Abu Dhabi May Inject CO2 in Offshore Fields to Boost Output

Abu Dhabi National Oil Co. may start injecting carbon dioxide instead of natural gas into its offshore fields to enhance oil recovery, according to an official from the company’s Abu Dhabi Marine Operating Co. unit.

“We are looking at CO2 injection offshore,” Ali al- Muhairy, senior vice-president of development at Adma-Opco, as the unit is known, said today at a conference in Abu Dhabi. “We have tried using natural gas; now we are looking at CO2.” He declined to give a timeframe for the project to start.

Abu Dhabi National, or Adnoc, is looking at ways to reduce the oil industry’s use of the 5 billion cubic feet of gas produced daily in the U.A.E. so that the fuel can be used to meet soaring power and industrial demand. Gas is used to increase pressure inside reservoirs to push more crude out.

Adnoc is working with Abu Dhabi’s renewable energy company Masdar to capture carbon. One plan under consideration is to build a plant next to Emirates Steel Industries PJSC to capture 800,000 metric tons of CO2 a year, al-Muhairy said.

“Enhanced oil recovery will have to be a part of sustaining production,” he said. Adnoc is planning to boost output to 3.5 million barrels a day by 2017, from about 2.8 million now, and “we may see more,” al-Muhairy said.

Adnoc’s onshore unit, Abu Dhabi Co. for Onshore Oil Operations, has completed a pilot project to inject 1.2 million cubic feet of CO2 a day into the Rumaitha field and is now planning a further four to five pilot projects for 2013 and 2014, according to SCAL Discipline Expert Zubair Kalam.

Carbon Supply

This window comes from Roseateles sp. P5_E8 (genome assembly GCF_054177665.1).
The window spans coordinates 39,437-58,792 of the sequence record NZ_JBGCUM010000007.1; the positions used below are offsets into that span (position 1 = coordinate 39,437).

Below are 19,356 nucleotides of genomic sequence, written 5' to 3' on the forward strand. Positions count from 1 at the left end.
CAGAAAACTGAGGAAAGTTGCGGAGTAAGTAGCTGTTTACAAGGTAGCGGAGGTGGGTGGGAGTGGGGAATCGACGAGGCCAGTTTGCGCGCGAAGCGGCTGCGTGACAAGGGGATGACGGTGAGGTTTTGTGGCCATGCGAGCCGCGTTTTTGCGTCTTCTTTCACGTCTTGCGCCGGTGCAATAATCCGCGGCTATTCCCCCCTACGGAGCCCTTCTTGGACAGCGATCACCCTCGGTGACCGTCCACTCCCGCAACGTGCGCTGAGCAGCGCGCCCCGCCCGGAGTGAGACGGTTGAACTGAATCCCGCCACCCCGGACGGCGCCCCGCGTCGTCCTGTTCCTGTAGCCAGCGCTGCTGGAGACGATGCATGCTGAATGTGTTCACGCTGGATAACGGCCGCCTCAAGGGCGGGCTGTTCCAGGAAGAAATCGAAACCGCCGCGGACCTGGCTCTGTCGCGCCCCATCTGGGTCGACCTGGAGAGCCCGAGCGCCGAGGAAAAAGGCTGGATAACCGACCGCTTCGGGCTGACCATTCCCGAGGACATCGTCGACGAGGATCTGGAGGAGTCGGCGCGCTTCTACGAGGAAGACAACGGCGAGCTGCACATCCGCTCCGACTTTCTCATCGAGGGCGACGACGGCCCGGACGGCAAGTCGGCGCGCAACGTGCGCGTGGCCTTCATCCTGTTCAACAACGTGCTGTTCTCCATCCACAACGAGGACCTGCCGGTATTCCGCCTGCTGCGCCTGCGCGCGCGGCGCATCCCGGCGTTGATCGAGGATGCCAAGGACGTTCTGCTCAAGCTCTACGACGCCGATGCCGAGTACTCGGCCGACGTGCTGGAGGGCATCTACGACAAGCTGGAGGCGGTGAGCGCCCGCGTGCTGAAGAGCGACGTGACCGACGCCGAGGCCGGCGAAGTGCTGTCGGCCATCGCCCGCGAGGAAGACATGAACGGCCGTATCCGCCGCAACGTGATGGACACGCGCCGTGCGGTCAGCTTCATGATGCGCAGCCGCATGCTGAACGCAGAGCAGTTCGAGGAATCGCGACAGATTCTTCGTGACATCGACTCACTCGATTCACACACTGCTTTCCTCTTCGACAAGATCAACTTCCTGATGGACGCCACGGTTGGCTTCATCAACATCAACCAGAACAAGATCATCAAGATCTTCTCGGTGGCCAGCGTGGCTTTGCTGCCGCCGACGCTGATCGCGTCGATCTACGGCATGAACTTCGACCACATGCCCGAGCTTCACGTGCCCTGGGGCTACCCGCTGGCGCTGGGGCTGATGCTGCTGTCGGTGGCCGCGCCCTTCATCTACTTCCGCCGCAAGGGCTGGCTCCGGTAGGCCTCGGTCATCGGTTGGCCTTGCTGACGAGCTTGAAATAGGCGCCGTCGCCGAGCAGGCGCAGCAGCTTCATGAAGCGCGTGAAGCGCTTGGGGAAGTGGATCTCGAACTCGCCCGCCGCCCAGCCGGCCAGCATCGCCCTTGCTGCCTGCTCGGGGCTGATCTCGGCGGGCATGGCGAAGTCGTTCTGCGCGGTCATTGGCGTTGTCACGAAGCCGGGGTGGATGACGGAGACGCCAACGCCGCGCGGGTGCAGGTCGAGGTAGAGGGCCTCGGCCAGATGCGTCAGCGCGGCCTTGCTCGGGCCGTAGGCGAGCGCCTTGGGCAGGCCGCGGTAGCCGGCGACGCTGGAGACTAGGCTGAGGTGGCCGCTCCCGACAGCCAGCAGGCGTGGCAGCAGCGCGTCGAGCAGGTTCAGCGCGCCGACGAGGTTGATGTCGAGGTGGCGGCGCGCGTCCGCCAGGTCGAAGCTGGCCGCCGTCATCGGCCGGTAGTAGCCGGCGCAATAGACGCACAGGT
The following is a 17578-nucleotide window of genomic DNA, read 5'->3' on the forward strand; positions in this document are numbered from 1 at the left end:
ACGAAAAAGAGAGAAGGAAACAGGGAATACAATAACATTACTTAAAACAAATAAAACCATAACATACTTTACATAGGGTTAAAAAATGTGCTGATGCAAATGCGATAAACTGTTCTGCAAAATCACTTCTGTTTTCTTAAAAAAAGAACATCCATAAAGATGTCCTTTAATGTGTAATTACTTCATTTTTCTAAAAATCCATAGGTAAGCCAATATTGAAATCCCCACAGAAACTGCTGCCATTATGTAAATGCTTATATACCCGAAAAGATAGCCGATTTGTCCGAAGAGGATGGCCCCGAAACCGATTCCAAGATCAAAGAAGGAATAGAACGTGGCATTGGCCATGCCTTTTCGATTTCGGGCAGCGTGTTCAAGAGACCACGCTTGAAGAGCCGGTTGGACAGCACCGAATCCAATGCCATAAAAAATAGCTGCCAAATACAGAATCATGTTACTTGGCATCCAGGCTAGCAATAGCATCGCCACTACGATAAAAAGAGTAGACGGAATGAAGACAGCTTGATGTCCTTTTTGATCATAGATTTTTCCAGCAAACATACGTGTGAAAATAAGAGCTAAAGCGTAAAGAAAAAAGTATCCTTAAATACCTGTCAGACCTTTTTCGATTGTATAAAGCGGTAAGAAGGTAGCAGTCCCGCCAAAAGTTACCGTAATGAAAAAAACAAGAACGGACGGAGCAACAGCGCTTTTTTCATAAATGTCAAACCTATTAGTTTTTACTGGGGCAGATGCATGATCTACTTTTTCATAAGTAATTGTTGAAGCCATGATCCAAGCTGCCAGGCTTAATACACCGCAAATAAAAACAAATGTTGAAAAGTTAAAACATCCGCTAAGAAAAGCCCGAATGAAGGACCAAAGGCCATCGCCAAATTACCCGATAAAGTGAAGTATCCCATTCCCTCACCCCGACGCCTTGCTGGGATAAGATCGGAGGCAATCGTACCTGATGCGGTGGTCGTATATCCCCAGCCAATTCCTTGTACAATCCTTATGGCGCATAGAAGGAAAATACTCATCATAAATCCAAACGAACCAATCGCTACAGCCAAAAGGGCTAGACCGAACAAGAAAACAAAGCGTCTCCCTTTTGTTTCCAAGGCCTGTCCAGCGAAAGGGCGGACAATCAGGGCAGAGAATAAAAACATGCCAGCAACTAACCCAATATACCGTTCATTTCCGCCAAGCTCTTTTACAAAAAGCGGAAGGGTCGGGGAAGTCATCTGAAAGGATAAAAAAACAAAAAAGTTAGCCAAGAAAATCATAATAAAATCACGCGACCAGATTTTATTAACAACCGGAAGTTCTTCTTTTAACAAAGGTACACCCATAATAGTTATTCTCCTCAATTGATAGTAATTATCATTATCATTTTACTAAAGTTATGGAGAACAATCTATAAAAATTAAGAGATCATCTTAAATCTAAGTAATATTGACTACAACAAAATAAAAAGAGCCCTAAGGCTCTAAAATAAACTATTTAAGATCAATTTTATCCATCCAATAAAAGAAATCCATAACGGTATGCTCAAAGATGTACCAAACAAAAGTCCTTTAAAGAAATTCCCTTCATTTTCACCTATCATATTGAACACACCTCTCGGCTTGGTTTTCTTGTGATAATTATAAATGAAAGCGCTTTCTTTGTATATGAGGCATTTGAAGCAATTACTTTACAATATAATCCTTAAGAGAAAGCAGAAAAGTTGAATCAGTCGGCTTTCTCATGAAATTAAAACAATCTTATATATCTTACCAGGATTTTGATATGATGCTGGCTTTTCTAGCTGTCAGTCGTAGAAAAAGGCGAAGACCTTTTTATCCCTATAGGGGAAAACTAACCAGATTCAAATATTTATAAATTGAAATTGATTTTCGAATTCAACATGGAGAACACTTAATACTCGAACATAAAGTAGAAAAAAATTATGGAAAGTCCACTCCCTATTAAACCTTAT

Expanding the pilot to the entire Rumaitha field would require 20 or 30 times that amount of carbon and would increase the oil recovered by as much as 10 percent, he said. Using CO2 to increase oil recovery in all the onshore fields would add 7 billion barrels of crude production, he said.

“I’ve seen estimates of 400 million to 500 million cubic feet a day if we were to use CO2 for all Adco’s fields,” Kalam said. “From 2020 onwards, we will have to depend a lot on enhanced oil recovery if we want to maintain production. The big question is still on CO2 supply,” he said.

Current production costs are about $5 a barrel, rising to more than $20 a barrel including the cost of CO2 injection, he said. Masdar is sourcing CO2 for the pilot projects.

Abu Dhabi is the capital city and main oil producer in the United Arab Emirates. The country supplied 2.65 million barrels a day of oil last month, according to data compiled by Bloomberg, making it the fifth-biggest producer in the Organization of Petroleum Exporting Countries.

To contact the reporter on this story: Ayesha Daya in Dubai at adaya1@bloomberg.net

To contact the editor on this story: Stephen Voss at sev@bloomberg.net

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